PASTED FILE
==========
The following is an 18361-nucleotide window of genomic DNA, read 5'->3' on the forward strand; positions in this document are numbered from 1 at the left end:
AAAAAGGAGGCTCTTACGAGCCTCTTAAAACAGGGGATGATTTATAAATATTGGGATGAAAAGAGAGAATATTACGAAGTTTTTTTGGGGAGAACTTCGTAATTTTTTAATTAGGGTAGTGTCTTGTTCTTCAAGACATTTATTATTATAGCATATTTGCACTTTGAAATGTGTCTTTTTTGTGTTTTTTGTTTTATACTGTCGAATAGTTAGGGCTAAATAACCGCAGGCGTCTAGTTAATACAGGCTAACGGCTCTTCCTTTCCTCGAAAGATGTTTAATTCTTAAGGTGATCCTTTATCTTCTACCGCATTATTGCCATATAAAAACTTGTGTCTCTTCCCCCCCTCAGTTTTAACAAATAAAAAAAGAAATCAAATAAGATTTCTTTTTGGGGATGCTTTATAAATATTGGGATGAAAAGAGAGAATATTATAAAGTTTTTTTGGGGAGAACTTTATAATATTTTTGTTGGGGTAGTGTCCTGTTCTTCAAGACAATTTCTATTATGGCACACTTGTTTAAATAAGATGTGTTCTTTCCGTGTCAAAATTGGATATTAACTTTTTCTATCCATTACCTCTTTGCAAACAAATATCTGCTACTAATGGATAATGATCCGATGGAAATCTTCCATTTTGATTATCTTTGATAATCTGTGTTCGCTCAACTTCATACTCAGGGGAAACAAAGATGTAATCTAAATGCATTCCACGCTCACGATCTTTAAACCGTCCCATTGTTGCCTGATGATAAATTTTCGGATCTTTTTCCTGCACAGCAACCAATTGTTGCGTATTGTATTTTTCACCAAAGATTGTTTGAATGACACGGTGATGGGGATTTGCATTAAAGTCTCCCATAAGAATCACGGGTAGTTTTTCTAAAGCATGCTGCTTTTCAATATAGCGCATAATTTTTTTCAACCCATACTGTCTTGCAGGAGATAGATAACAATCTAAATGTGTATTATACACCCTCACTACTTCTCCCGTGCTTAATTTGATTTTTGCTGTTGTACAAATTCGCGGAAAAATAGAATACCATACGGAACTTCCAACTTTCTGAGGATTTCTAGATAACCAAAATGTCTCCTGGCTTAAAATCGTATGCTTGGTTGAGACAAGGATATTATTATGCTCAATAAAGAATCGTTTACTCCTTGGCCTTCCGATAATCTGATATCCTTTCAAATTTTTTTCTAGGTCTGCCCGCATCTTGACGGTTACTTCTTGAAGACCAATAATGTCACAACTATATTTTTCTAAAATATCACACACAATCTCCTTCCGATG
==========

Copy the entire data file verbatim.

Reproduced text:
The following is an 18361-nucleotide window of genomic DNA, read 5'->3' on the forward strand; positions in this document are numbered from 1 at the left end:
AAAAAGGAGGCTCTTACGAGCCTCTTAAAACAGGGGATGATTTATAAATATTGGGATGAAAAGAGAGAATATTACGAAGTTTTTTTGGGGAGAACTTCGTAATTTTTTAATTAGGGTAGTGTCTTGTTCTTCAAGACATTTATTATTATAGCATATTTGCACTTTGAAATGTGTCTTTTTTGTGTTTTTTGTTTTATACTGTCGAATAGTTAGGGCTAAATAACCGCAGGCGTCTAGTTAATACAGGCTAACGGCTCTTCCTTTCCTCGAAAGATGTTTAATTCTTAAGGTGATCCTTTATCTTCTACCGCATTATTGCCATATAAAAACTTGTGTCTCTTCCCCCCCTCAGTTTTAACAAATAAAAAAAGAAATCAAATAAGATTTCTTTTTGGGGATGCTTTATAAATATTGGGATGAAAAGAGAGAATATTATAAAGTTTTTTTGGGGAGAACTTTATAATATTTTTGTTGGGGTAGTGTCCTGTTCTTCAAGACAATTTCTATTATGGCACACTTGTTTAAATAAGATGTGTTCTTTCCGTGTCAAAATTGGATATTAACTTTTTCTATCCATTACCTCTTTGCAAACAAATATCTGCTACTAATGGATAATGATCCGATGGAAATCTTCCATTTTGATTATCTTTGATAATCTGTGTTCGCTCAACTTCATACTCAGGGGAAACAAAGATGTAATCTAAATGCATTCCACGCTCACGATCTTTAAACCGTCCCATTGTTGCCTGATGATAAATTTTCGGATCTTTTTCCTGCACAGCAACCAATTGTTGCGTATTGTATTTTTCACCAAAGATTGTTTGAATGACACGGTGATGGGGATTTGCATTAAAGTCTCCCATAAGAATCACGGGTAGTTTTTCTAAAGCATGCTGCTTTTCAATATAGCGCATAATTTTTTTCAACCCATACTGTCTTGCAGGAGATAGATAACAATCTAAATGTGTATTATACACCCTCACTACTTCTCCCGTGCTTAATTTGATTTTTGCTGTTGTACAAATTCGCGGAAAAATAGAATACCATACGGAACTTCCAACTTTCTGAGGATTTCTAGATAACCAAAATGTCTCCTGGCTTAAAATCGTATGCTTGGTTGAGACAAGGATATTATTATGCTCAATAAAGAATCGTTTACTCCTTGGCCTTCCGATAATCTGATATCCTTTCAAATTTTTTTCTAGGTCTGCCCGCATCTTGACGGTTACTTCTTGAAGACCAATAATGTCACAACTATATTTTTCTAAAATATCACACACAATCTCCTTCCGATG